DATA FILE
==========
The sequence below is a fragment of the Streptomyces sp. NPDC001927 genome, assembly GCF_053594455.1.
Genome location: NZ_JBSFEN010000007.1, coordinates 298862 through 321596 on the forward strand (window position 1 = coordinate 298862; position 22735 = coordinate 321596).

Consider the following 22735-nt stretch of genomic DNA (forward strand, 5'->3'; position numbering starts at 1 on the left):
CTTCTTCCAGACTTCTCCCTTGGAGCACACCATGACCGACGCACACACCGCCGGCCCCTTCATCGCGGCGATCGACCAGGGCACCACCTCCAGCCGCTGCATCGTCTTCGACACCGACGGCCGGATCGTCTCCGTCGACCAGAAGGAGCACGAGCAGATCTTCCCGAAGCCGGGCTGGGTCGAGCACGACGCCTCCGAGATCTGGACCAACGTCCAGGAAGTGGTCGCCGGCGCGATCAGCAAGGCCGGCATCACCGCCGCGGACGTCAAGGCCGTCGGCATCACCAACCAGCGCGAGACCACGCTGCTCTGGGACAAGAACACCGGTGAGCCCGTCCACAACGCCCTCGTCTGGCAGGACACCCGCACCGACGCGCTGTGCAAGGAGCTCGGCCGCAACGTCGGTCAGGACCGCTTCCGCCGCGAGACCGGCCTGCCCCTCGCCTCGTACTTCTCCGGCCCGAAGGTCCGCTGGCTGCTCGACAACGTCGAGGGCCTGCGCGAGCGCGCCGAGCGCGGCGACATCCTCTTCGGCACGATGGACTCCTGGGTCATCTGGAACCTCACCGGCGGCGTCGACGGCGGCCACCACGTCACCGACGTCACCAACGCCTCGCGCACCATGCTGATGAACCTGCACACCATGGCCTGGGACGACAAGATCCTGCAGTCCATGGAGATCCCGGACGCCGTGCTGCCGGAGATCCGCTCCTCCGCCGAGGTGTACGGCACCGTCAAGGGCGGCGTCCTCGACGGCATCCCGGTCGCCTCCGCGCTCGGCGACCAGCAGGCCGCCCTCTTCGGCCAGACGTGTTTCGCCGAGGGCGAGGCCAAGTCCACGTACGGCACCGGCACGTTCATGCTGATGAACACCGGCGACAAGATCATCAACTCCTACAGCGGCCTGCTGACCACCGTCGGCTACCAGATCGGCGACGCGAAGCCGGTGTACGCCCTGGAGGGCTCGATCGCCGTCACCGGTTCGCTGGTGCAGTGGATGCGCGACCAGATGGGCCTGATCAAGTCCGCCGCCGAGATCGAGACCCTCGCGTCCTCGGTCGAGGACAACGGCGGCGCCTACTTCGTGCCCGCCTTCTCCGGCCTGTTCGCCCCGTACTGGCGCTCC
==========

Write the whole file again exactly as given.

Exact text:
The sequence below is a fragment of the Streptomyces sp. NPDC001927 genome, assembly GCF_053594455.1.
Genome location: NZ_JBSFEN010000007.1, coordinates 298862 through 321596 on the forward strand (window position 1 = coordinate 298862; position 22735 = coordinate 321596).

Consider the following 22735-nt stretch of genomic DNA (forward strand, 5'->3'; position numbering starts at 1 on the left):
CTTCTTCCAGACTTCTCCCTTGGAGCACACCATGACCGACGCACACACCGCCGGCCCCTTCATCGCGGCGATCGACCAGGGCACCACCTCCAGCCGCTGCATCGTCTTCGACACCGACGGCCGGATCGTCTCCGTCGACCAGAAGGAGCACGAGCAGATCTTCCCGAAGCCGGGCTGGGTCGAGCACGACGCCTCCGAGATCTGGACCAACGTCCAGGAAGTGGTCGCCGGCGCGATCAGCAAGGCCGGCATCACCGCCGCGGACGTCAAGGCCGTCGGCATCACCAACCAGCGCGAGACCACGCTGCTCTGGGACAAGAACACCGGTGAGCCCGTCCACAACGCCCTCGTCTGGCAGGACACCCGCACCGACGCGCTGTGCAAGGAGCTCGGCCGCAACGTCGGTCAGGACCGCTTCCGCCGCGAGACCGGCCTGCCCCTCGCCTCGTACTTCTCCGGCCCGAAGGTCCGCTGGCTGCTCGACAACGTCGAGGGCCTGCGCGAGCGCGCCGAGCGCGGCGACATCCTCTTCGGCACGATGGACTCCTGGGTCATCTGGAACCTCACCGGCGGCGTCGACGGCGGCCACCACGTCACCGACGTCACCAACGCCTCGCGCACCATGCTGATGAACCTGCACACCATGGCCTGGGACGACAAGATCCTGCAGTCCATGGAGATCCCGGACGCCGTGCTGCCGGAGATCCGCTCCTCCGCCGAGGTGTACGGCACCGTCAAGGGCGGCGTCCTCGACGGCATCCCGGTCGCCTCCGCGCTCGGCGACCAGCAGGCCGCCCTCTTCGGCCAGACGTGTTTCGCCGAGGGCGAGGCCAAGTCCACGTACGGCACCGGCACGTTCATGCTGATGAACACCGGCGACAAGATCATCAACTCCTACAGCGGCCTGCTGACCACCGTCGGCTACCAGATCGGCGACGCGAAGCCGGTGTACGCCCTGGAGGGCTCGATCGCCGTCACCGGTTCGCTGGTGCAGTGGATGCGCGACCAGATGGGCCTGATCAAGTCCGCCGCCGAGATCGAGACCCTCGCGTCCTCGGTCGAGGACAACGGCGGCGCCTACTTCGTGCCCGCCTTCTCCGGCCTGTTCGCCCCGTACTGGCGCTCC